Pioneer to Refugees
Fr James Stuart was born in Derry in 1909. He was among the first group of Columban Fathers assigned to Burma in 1936.
In 1941, he was in a remote village in the north among the Kachins, when the Japanese attacked Pearl Harbour. In 1942 the Japanese army arrived in Burma to dislodge the British, the colonial rulers. Stuart would play an extraordinary role in events ready to unfold.
With the arrival of the Japanese, local people fled into the hills and even drove their pigs into the jungle to save them. Many Europeans, including school-children, became refugees.
Stuart housed the needy until he could arrange for their safe escape to India. The locals gave him rice and other necessities, and said he could have any pigs he could capture.
A Japanese captain arrived, planning to arrest him. Stuart said he was Irish. “Where’s Irish?” he was asked. Stuart drew a map showing Ireland in mid-Atlantic, not anywhere near the US or England. The Japanese officers were in admiration of this man who stood his ground, his incredible fearlessness, and provided him with food and medicine. They even posted a guard at the mission gates. Stuart then asked for a shotgun to shoot pigs. An officer lent him his own pistol.
On one occasion Stuart led a group of 241 refugees – mostly women, children and old men – on a 21-day trek through unfamiliar forests and swamps, braving incessant rain, with starvation, and the Japanese army, never far away.
On another occasion, together with Fr Denis McAlindon, he recruited porters and elephants to escort refugees to a landing strip from where they could be flown to India.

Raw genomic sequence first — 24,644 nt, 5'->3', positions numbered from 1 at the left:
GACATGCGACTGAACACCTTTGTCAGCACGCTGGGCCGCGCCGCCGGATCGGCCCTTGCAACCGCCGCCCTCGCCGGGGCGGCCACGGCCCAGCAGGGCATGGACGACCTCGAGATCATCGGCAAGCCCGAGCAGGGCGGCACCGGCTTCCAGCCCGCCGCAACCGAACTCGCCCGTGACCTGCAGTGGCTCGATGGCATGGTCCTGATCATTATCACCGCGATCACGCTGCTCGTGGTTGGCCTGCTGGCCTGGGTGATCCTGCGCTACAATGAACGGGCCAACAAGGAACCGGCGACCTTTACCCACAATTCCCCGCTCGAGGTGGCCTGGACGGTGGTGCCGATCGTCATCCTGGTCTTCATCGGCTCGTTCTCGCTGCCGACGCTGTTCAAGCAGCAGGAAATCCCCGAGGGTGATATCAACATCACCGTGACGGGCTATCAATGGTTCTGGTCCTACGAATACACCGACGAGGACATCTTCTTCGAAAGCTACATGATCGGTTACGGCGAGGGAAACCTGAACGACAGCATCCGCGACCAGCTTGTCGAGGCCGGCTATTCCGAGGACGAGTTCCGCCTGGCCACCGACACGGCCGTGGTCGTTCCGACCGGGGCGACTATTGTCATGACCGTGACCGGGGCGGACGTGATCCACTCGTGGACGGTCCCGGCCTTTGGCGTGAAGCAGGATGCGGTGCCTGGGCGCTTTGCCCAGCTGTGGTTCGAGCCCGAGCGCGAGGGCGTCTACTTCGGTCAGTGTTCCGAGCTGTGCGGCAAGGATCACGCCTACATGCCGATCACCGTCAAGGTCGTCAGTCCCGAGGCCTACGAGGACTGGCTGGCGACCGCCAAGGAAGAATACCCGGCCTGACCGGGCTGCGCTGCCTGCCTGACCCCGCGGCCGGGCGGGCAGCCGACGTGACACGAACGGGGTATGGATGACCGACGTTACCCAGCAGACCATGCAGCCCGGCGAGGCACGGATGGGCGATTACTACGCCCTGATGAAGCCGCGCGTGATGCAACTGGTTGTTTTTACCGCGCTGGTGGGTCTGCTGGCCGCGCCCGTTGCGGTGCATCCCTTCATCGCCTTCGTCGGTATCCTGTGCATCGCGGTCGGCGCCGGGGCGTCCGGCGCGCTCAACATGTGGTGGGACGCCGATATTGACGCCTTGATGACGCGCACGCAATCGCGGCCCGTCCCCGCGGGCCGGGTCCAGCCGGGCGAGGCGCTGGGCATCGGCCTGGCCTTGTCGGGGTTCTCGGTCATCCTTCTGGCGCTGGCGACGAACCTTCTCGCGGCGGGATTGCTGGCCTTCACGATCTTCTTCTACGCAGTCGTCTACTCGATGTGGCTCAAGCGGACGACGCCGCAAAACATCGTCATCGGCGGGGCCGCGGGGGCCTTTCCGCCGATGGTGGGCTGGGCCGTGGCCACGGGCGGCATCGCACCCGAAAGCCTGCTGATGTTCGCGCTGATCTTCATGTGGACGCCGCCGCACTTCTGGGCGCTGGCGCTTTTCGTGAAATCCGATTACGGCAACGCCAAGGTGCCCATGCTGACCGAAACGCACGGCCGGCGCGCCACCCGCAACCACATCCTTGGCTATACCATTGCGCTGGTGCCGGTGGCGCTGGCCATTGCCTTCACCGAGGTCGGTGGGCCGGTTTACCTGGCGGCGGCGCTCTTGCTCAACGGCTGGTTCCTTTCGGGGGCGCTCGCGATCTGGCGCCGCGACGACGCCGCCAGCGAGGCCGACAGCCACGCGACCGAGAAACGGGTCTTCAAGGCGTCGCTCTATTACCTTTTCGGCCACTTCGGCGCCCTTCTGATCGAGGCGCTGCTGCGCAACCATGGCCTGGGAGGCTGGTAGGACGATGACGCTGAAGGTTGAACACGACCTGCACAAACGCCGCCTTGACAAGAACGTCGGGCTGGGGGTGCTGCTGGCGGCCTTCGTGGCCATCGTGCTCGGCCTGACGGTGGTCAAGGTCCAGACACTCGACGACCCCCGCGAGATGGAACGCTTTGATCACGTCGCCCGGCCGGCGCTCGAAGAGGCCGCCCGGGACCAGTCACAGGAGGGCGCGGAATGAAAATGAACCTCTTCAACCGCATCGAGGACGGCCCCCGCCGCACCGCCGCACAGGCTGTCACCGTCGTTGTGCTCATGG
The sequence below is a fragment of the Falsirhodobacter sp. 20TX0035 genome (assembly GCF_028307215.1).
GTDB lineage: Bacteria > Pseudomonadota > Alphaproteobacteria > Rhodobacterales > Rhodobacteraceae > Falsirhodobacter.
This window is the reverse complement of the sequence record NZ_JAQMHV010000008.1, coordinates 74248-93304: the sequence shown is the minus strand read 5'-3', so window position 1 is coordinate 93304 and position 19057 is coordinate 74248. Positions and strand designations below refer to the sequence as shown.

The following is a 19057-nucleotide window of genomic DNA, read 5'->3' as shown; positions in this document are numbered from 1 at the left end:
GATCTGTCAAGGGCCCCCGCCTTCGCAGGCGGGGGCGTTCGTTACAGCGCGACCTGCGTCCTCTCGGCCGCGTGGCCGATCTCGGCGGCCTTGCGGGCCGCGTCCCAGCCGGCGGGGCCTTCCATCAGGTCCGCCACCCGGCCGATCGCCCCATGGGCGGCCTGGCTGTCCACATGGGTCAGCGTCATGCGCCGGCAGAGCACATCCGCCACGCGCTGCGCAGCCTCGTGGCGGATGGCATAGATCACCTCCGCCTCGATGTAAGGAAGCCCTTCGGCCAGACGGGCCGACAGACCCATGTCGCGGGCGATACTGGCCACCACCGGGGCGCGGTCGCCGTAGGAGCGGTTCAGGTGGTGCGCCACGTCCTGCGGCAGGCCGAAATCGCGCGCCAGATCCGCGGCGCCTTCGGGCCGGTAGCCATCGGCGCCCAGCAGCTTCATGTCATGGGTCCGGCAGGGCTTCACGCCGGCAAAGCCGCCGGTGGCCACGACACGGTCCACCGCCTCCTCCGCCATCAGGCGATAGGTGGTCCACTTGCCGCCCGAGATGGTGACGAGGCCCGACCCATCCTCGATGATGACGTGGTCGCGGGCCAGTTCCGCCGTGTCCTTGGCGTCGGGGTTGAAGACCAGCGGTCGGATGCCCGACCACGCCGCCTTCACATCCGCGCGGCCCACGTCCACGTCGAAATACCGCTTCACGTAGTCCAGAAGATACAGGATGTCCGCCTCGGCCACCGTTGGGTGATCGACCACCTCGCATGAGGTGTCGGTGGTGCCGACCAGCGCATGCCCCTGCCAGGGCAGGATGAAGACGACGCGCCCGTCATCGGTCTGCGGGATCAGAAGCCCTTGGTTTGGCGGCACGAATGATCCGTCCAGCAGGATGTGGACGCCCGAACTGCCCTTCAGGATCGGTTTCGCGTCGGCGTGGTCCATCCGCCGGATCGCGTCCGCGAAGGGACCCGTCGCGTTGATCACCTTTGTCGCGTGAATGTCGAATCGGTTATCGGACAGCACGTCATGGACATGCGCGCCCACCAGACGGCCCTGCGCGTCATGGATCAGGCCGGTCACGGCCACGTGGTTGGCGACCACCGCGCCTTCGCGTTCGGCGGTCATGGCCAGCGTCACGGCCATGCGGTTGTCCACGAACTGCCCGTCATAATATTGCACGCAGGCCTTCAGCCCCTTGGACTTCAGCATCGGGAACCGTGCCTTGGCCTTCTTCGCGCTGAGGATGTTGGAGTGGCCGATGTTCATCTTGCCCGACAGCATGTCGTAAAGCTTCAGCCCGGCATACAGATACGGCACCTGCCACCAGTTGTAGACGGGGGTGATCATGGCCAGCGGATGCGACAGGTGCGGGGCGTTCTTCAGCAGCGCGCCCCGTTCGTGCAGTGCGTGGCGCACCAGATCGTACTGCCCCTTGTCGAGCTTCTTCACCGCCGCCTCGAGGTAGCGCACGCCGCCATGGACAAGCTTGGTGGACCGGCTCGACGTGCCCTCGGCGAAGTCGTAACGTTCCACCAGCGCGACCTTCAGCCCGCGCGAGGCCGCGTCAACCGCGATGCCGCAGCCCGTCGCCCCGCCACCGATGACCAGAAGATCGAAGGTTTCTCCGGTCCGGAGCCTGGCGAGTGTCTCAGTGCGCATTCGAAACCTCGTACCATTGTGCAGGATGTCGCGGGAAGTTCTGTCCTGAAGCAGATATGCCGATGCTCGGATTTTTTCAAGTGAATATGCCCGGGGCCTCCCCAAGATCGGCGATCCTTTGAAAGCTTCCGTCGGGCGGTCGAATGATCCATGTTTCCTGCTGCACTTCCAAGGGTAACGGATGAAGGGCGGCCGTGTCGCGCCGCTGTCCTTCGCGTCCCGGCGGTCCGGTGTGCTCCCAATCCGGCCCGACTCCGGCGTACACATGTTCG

On his return from trips to India he was constantly in fear of arrest because of his work protecting refugees. After the war he was decorated with the Order of the British Empire.
When the American Army arrived in north Burma, Stuart was already a legend and almost every soldier knew his name.
On Stuart’s trips to India an American commander saw a man who could help in their campaign to wrest control from the Japanese. Stuart cut a dashing figure, suntanned, in paratrooper-boots, and a cowboy hat.
Stuart was ideal for their purpose: he spoke the Kachin language and knew the chiefs; having lived in the country since 1936 he knew Burma, he had met the Japanese, he was idealized by the local people.
The American Command asked him to become a contact person between the US Army and Kachin warriors. Stuart accepted, hoping that once the Japanese left he could get back to pastoral work, even farther to the north than the British had permitted.
In his new role with the US military he was constantly on the move. His most documented achievement was the rescue of dozens of downed American airmen, whom he led to safety with the help of local guides familiar with uncharted and difficult terrain. He was awarded the Medal of Freedom by the US government.
James Stuart died in his hometown at the age of 46, weakened by the legacies of pneumonia, malaria and typhoid, and worn out by jungle life in the hills of north Burma.
His beloved Burma still needs another James Stuart: statistics show the number of refugees from Burma in 2015 was 451,000; in 2016, this number increased to 490,300.